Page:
ATLANTA (AP) — As part of her promise to address rising college costs, Democratic presidential candidate Hillary Rodham Clinton is calling to expand the AmeriCorps service program launched under her husband's administration.
Clinton calls for spending about $20 billion over 10 years on the expansion, increasing the number of civil service volunteers from 75,000 to 250,000 and more than doubling the educational grant that enrollees can receive.
The plan, which the campaign shared with The Associated Press, is part of Clinton's $350 billion "new college compact" that she outlined last week amid a rising outcry — particularly fierce among the Democratic Party's liberal wing and young, disaffected voters — over the climbing costs of attending college.
"Young people willing to commit to public service deserve to live free from the crushing burden of student debt," Clinton said in a statement Thursdsay. "In the same way we provided for our returning veterans with the GI Bill, we must commit to those who serve our communities at home."
AmeriCorps volunteers currently can receive up to $11,550 for two years of full-time service in sectors ranging from education to environmental awareness, with the amount being treated as taxable income. Clinton proposes a maximum award or more than $23,000 and to make the money tax free, as Pell Grants are treated under existing tax rules.
Last week, Clinton detailed other anchors of her college affordability plan. Among other things, she proposes a $200 billion system of incentives to encourage states to guarantee "no loan" tuition rates at four-year universities and eliminate in-state tuition at community colleges. And she has called for allowing existing debtors to refinance their student loans.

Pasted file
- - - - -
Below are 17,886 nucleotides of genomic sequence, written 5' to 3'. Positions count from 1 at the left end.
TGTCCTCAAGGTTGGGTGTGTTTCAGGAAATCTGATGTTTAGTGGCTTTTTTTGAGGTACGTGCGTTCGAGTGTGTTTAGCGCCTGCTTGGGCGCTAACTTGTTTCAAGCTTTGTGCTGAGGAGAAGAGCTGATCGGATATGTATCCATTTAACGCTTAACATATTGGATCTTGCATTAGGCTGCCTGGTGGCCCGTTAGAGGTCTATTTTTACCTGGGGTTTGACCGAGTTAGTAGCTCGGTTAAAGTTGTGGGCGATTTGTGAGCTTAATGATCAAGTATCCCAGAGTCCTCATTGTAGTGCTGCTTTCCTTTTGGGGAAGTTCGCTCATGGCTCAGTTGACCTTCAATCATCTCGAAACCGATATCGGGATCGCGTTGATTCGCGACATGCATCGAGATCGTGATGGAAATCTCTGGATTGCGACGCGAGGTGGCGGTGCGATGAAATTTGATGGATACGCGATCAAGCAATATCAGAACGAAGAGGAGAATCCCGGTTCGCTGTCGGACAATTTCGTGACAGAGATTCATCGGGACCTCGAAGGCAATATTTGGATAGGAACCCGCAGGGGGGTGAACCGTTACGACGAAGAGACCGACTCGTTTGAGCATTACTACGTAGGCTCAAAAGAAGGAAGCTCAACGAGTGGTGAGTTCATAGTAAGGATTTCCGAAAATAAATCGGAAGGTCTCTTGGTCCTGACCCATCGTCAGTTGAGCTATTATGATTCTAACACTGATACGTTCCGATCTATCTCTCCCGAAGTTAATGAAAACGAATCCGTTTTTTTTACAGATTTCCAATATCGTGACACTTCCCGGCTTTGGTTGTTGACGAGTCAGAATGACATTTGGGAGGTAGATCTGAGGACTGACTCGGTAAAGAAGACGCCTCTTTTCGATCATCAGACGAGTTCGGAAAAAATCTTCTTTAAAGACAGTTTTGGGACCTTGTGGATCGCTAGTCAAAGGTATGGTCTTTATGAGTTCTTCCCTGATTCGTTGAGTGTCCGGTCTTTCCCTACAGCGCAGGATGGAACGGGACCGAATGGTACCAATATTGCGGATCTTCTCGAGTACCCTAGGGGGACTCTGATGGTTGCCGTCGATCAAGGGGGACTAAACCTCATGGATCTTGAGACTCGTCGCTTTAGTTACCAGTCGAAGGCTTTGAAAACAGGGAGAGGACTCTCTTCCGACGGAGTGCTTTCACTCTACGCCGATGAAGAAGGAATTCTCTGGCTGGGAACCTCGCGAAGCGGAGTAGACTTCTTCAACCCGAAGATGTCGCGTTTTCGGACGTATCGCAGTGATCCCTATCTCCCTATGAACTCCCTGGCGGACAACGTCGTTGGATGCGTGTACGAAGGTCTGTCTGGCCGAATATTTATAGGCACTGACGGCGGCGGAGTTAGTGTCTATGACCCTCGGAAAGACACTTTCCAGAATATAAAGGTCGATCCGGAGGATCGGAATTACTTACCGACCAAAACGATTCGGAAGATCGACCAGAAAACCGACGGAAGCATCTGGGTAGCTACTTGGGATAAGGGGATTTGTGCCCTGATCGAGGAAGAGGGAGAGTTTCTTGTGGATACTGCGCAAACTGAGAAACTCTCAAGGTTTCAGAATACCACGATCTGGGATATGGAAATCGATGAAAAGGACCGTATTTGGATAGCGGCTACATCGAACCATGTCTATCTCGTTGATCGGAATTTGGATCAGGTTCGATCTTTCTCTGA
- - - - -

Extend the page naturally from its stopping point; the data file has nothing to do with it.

Clinton proposes covering the price tag for those ideas and the AmeriCorps expansion by capping itemized tax deductions for the nation's wealthiest families at 28 percent of their taxable income. That is already the cap for charitable contributions and mortgage interest. The change would generate more than $600 billion over 10 years, according to the Treasury Department.
The Clinton campaign has planned its higher-education policy rollout to coincide with the start of another school year, when hundreds of thousands of students are getting their bursar's bills and taking out new rounds of loans.
National student debt is near $1.3 trillion dollars, while the College Board reports that the average price for in-state students at public four-year universities is 42 percent higher than it was a decade ago.
Clinton's ideas still do not match the plans of her closest primary rival. Vermont Sen. Bernie Sanders has pitched a $70 billion plan to eliminate tuition and fees for public universities paid for by taxing investment transactions involving hedge funds, investment houses and other Wall Street firms.
Any of the Democratic proposals would face steep odds on Capitol Hill, where Republicans are unlikely to adopt any significant tax hikes to pay for new spending measures. Many Republican also argue that any public spending to subsidize tuition simply encourages colleges and universities to continue raising rates.
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